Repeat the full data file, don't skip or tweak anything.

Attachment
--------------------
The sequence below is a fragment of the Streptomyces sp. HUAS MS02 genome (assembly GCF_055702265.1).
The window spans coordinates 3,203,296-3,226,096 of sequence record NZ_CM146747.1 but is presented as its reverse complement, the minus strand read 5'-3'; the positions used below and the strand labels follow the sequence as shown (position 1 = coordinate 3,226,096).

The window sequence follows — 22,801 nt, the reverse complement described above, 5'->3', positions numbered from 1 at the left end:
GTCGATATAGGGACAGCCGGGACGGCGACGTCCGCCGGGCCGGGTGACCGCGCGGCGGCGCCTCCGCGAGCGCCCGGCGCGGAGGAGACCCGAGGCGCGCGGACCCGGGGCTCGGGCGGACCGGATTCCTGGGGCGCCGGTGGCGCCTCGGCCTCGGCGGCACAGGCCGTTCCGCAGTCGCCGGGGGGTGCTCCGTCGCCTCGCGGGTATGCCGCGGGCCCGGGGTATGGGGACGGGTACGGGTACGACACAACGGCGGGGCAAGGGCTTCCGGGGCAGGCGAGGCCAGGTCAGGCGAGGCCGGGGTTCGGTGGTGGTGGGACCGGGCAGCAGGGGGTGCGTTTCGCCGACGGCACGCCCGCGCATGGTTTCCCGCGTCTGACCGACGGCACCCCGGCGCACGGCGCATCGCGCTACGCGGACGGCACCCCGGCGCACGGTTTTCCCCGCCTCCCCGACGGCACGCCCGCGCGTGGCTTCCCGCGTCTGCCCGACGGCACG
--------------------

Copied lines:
The sequence below is a fragment of the Streptomyces sp. HUAS MS02 genome (assembly GCF_055702265.1).
The window spans coordinates 3,203,296-3,226,096 of sequence record NZ_CM146747.1 but is presented as its reverse complement, the minus strand read 5'-3'; the positions used below and the strand labels follow the sequence as shown (position 1 = coordinate 3,226,096).

The window sequence follows — 22,801 nt, the reverse complement described above, 5'->3', positions numbered from 1 at the left end:
GTCGATATAGGGACAGCCGGGACGGCGACGTCCGCCGGGCCGGGTGACCGCGCGGCGGCGCCTCCGCGAGCGCCCGGCGCGGAGGAGACCCGAGGCGCGCGGACCCGGGGCTCGGGCGGACCGGATTCCTGGGGCGCCGGTGGCGCCTCGGCCTCGGCGGCACAGGCCGTTCCGCAGTCGCCGGGGGGTGCTCCGTCGCCTCGCGGGTATGCCGCGGGCCCGGGGTATGGGGACGGGTACGGGTACGACACAACGGCGGGGCAAGGGCTTCCGGGGCAGGCGAGGCCAGGTCAGGCGAGGCCGGGGTTCGGTGGTGGTGGGACCGGGCAGCAGGGGGTGCGTTTCGCCGACGGCACGCCCGCGCATGGTTTCCCGCGTCTGACCGACGGCACCCCGGCGCACGGCGCATCGCGCTACGCGGACGGCACCCCGGCGCACGGTTTTCCCCGCCTCCCCGACGGCACGCCCGCGCGTGGCTTCCCGCGTCTGCCCGACGGCACG